It took more than 50 years for Simeon Wright to talk about his cousin's death. He shared his pain in his book Simeon's Story: An Eyewitness Account of the Kidnapping of Emmett Till (Lawrence Hill Books, an imprint of Chicago Review Press, January 2010, ages 12 & up). It is a coming-of-age memoir and the very first eyewitness account of the kidnapping that adds a vital contribution to America's civil rights history.
Simeon Wright is a popular public speaker at schools, churches, and cultural institutions throughout the country. He lives in Chicago, Illinois. This show is made possible by William F. Laman Public Library in conjuction with the National Endowment for the Humanities' traveling exhibit "For All the World to See: Visual Culture and the Struggle for Civil Rights."
Now in its 8th year, Tales from the South is recorded during “Dinner and a Show” at Starving Artist Café. The show airs locally on KUAR Thursdays at 7pm and is syndicated by World Radio Network (WRN), a satellite radio distribution service, available to more than 130 million listeners worldwide via WRN Europe, WRN Asia, and WRN Africa. Shows are also distributed nationwide to multiple American public radio stations via PRX (Public Radio Exchange) and heard on NPR Now Satellite Radio. Podcasts are available on ITunes, Stitcher, TuneIn, the NPR website, the KUAR website, the PRX website, and the Tales from the South website.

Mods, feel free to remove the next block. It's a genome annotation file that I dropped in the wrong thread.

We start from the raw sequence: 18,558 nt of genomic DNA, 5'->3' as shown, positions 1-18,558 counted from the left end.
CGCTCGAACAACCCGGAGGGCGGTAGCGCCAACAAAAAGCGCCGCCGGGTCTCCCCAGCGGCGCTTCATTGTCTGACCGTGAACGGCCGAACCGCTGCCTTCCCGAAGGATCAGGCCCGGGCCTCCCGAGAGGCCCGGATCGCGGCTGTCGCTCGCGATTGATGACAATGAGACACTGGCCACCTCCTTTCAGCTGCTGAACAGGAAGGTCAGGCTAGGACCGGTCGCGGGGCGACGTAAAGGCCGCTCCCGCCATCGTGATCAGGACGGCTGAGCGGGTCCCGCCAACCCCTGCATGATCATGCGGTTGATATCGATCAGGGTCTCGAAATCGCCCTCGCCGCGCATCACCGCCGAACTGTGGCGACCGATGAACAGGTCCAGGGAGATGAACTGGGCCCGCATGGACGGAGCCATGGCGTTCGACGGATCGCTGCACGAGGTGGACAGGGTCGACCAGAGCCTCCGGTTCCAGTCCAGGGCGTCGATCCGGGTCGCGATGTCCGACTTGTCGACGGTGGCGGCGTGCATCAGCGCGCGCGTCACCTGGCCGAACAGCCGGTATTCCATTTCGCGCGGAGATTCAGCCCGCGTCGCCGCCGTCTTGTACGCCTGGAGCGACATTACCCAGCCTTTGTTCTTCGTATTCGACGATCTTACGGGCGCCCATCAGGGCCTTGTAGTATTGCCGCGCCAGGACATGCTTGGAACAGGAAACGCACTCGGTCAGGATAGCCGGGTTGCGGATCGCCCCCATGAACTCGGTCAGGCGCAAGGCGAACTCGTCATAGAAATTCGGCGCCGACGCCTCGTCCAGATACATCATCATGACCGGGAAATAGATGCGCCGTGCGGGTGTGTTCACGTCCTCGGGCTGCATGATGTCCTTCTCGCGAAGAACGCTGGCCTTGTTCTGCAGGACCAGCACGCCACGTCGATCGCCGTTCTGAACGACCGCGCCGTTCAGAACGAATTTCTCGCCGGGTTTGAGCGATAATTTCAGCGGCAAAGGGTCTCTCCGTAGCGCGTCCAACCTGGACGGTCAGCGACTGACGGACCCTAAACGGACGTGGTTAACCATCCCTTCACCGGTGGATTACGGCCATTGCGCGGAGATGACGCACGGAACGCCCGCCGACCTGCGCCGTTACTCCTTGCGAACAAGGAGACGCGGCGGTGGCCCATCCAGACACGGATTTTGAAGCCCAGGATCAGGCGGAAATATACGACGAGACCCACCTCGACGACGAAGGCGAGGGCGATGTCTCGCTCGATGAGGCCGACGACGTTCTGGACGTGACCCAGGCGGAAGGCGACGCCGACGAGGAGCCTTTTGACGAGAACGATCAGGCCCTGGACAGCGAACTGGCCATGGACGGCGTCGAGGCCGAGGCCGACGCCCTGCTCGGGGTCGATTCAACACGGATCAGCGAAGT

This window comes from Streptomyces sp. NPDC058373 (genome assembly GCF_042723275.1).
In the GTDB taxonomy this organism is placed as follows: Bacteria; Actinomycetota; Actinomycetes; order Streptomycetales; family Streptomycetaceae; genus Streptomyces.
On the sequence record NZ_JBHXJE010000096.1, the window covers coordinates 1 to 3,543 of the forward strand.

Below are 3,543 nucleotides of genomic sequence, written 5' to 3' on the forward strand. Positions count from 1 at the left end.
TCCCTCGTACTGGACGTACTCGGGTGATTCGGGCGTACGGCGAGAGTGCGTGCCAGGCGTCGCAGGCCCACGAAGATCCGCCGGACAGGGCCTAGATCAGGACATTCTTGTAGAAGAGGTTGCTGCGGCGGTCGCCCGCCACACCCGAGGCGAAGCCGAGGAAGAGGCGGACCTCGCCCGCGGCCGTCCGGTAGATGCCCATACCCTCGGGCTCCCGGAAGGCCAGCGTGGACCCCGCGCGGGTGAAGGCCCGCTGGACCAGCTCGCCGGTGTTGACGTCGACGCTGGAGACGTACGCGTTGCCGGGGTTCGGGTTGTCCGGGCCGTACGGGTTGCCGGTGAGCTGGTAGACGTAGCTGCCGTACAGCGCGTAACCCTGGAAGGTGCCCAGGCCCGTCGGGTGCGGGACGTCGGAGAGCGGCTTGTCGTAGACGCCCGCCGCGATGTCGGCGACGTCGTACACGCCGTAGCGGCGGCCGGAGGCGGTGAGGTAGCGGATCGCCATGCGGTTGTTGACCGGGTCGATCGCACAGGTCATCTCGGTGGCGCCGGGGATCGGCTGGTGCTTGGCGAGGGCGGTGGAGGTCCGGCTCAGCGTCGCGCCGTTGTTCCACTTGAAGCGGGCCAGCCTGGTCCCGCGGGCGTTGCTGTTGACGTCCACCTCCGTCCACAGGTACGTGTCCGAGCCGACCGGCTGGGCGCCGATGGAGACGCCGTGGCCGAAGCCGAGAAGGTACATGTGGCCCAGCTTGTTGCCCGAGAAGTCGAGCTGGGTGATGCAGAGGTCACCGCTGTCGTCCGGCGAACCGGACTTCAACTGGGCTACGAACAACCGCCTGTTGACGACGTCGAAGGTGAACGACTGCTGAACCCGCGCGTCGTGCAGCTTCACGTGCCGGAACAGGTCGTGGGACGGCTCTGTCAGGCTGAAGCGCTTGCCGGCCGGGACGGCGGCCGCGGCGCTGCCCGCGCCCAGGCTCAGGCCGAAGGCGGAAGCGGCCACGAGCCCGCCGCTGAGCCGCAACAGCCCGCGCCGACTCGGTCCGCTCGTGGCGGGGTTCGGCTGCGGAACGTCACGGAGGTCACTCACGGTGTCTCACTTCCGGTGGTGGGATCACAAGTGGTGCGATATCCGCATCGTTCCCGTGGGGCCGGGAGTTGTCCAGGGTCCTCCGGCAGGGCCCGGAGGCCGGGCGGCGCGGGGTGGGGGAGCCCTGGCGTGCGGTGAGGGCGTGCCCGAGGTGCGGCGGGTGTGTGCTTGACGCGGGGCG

Tickets are $7.50 for the show, plus the cost of dinner and drinks. Seating is very limited.
Tickets can be purchased online at www.talesfromthesouth.com
This show will air on KUAR (89.1) in Central Arkansas on Thursday, February 28, 2013 at 7pm.
Tales from the South is presented by the Argenta Arts Foundation and Temenos Publishing Company, with AY Magazine as the official media sponsor, publishing a story each month in the magazine. Additional support provided by the North Little Rock Visitor’s Bureau, The Writers' Colony at Dairy Hollow, and The Oxford American Magazine. This show is sponsored by William F. Laman Public Library.